Walker celebrates 25 years at First Gethsemane

Communications Staff — April 17, 2009

As T. Vaughn Walker reached for the quill pen to sign The Southern Baptist Theological Seminary’s Abstract of Principles, his hand trembled.

But he didn’t tremble with nervousness at being watched by hundreds of people in Alumni Memorial Chapel that fall day in 1997. Instead Walker trembled at the historical significance of being the first African American to sign the seminary’s confession of faith alongside the names of its slaveholding founders.

“I was trembling because I understood for our people what that meant,” Walker said. “I think it meant more for the race than it did for me personally. I was so nervous because of what it represented—an African American actually signed that Abstract. I’m sure the founders never
envisioned that happening.”

Signing the Abstract, a privilege of all tenured professors, is just one of many historical milestones from Walker’s life. He was the first black faculty member hired at any Southern Baptist Convention seminary, one of a small number of Southern Seminary faculty members to survive under moderate and conservative administrations and a leader in both the SBC and the National Baptist Convention USA, Inc. (NBC)

Recently another historical event in his life—his 25th anniversary as pastor of First Gethsemane Baptist Church in Louisville—gave Walker an opportunity to reflect on his barrier-breaking life and ministry.

First Gethsemane, a predominantly black church,
called Walker as pastor in March 1984. Since then the congregation has grown from fewer than 200 members to an average Sunday attendance of 600-800 and a membership approaching 2000. Expansion of facilities, purchase of nearly 12 acres of property and a popular television broadcast helped First Gethsemane become a lighthouse in the inner city.

The church was aligned exclusively with the NBC
USA, Inc. at Walker’s arrival but has since become dually aligned with the SBC and NBC.

“The mercy of the Lord Jesus has sustained us,” he said. “There’s no way you can stay at a church 25 years without the Lord just being gracious and merciful. I am totally committed to the Lord and grateful to Him for what He has done. I get credit for a lot of things that I had nothing really to do with, but the Lord just did it.”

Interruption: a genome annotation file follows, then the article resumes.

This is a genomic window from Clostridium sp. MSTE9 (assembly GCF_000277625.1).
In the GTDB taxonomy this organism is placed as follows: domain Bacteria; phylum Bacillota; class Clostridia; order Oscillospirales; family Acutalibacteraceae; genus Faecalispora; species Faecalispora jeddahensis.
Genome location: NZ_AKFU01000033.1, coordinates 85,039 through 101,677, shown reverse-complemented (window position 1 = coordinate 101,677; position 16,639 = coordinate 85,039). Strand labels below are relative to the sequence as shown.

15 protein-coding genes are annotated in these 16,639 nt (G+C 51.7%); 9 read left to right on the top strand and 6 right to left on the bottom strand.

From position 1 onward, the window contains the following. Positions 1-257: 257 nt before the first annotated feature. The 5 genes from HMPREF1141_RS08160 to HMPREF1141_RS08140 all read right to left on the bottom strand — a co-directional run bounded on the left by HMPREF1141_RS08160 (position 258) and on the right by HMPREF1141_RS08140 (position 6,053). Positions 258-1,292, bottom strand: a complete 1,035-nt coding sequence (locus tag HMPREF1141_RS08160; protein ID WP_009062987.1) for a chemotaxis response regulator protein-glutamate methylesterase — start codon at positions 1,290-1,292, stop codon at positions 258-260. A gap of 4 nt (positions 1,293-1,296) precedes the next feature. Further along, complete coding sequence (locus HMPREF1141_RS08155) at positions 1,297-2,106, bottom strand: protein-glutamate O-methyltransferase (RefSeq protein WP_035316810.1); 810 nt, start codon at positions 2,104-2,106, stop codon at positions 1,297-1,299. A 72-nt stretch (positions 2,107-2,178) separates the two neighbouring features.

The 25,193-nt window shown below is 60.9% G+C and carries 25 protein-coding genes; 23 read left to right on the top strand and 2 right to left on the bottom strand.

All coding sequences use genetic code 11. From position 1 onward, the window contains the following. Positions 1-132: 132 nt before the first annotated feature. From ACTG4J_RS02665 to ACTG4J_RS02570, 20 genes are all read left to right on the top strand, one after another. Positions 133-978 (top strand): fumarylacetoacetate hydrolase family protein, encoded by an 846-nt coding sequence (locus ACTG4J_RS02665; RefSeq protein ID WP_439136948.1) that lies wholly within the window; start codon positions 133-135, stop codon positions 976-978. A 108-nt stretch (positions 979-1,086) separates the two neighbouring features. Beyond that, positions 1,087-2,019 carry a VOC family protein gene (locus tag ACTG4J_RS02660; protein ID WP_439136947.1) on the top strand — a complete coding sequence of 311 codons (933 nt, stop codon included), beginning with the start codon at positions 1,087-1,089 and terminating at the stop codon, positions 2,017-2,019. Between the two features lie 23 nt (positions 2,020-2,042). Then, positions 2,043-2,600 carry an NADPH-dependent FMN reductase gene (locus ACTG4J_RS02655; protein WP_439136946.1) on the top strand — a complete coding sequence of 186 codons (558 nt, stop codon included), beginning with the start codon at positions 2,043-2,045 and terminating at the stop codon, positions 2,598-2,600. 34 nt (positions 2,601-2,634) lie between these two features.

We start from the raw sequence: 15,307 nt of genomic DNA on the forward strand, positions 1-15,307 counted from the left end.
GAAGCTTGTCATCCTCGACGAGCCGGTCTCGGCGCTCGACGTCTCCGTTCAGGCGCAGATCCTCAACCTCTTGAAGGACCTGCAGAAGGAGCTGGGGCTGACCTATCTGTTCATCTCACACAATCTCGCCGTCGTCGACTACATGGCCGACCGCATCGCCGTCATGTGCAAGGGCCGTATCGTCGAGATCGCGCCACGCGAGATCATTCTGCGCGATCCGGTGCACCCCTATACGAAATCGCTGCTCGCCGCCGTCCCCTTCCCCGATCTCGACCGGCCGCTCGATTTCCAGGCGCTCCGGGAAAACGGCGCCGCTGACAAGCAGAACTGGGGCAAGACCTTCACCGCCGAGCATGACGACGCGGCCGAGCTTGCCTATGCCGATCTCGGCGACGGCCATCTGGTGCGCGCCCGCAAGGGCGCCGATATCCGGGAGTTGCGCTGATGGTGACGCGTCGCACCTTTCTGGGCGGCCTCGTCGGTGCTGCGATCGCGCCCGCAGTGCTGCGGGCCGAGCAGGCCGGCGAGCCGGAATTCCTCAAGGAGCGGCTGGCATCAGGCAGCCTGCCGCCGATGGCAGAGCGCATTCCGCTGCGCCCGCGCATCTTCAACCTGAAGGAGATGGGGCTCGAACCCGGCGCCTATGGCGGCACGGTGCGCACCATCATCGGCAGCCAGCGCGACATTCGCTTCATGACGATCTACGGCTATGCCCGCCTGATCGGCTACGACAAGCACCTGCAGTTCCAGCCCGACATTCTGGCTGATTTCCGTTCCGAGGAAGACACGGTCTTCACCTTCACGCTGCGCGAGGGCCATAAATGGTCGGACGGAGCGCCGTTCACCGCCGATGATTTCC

Already a college professor with a Ph.D., Walker felt called to ministry in 1980 and came to Southern as a student four years later. But even before he graduated in 1987 with a master of divinity in Christian education, the dean of the seminary’s School of Church Social Work tapped him to teach courses on the black family and the black church.

In 1986 he was hired as a faculty member teaching part-time. Other African Americans taught courses at Southern previously, but Walker became the first black man to join a Southern Baptist seminary with a regular faculty appointment. Later Walker was one of the first three Southern Seminary professors allowed to maintain a permanent pastorate while teaching full-time.

Over the years, he moved to the School of Theology and then the Billy Graham School of Missions, Evangelism and Church Growth where he still teaches. He oversees the black church studies programs at both the master and doctoral levels in addition to teaching courses on church and community issues.

Many people do not realize Walker’s impact on black church leadership across multiple denominations.

“When I look around the country, Southern has played a significant role in preparing what I would call 21st century black church leadership,” he said, noting that Southern graduates dominate African-American SBC leadership in addition to heading up the Lott Carey Baptist Foreign Mission Convention, teaching in seminaries and pastoring major black churches.

“I could go all around the country and show how Southern’s imprint is there—in the SBC, but also in the NBC and in a very few instances also in the ABC (American Baptist Churches, USA),” he said.

In Louisville, for example, four of the five largest black churches are pastored by Southern graduates as are six of the largest 10, Walker said.

Another noteworthy aspect of Walker’s career has been his ability to thrive under both moderate and conservative administrations at the seminary. When moderates dominated Southern’s leadership during the early portion of his teaching career, Walker believed himself to be the most theologically conservative professor on campus. So when conservatives took over in the early 1990s, he fit comfortably theologically with the new administration.

“I recognize the gifts of (Southern Seminary President) Dr. (R. Albert) Mohler (Jr.) and admire how gifted he is,” Walker said. “I’ve learned a lot from his leadership style and watch him carefully.”

Walker sees his ministries at the church and seminary as linked. Some of his students at Southern also attend First Gethsemane, and over the years the church has sent seminary graduates to minister across America and overseas.

“I thank God that I was allowed to have this privilege and I hope that I have represented Christ well in this,” he said. “I hope that I have also represented Southern Seminary well. In all the places I’ve gone I’ve attempted to be very positive about the school.”

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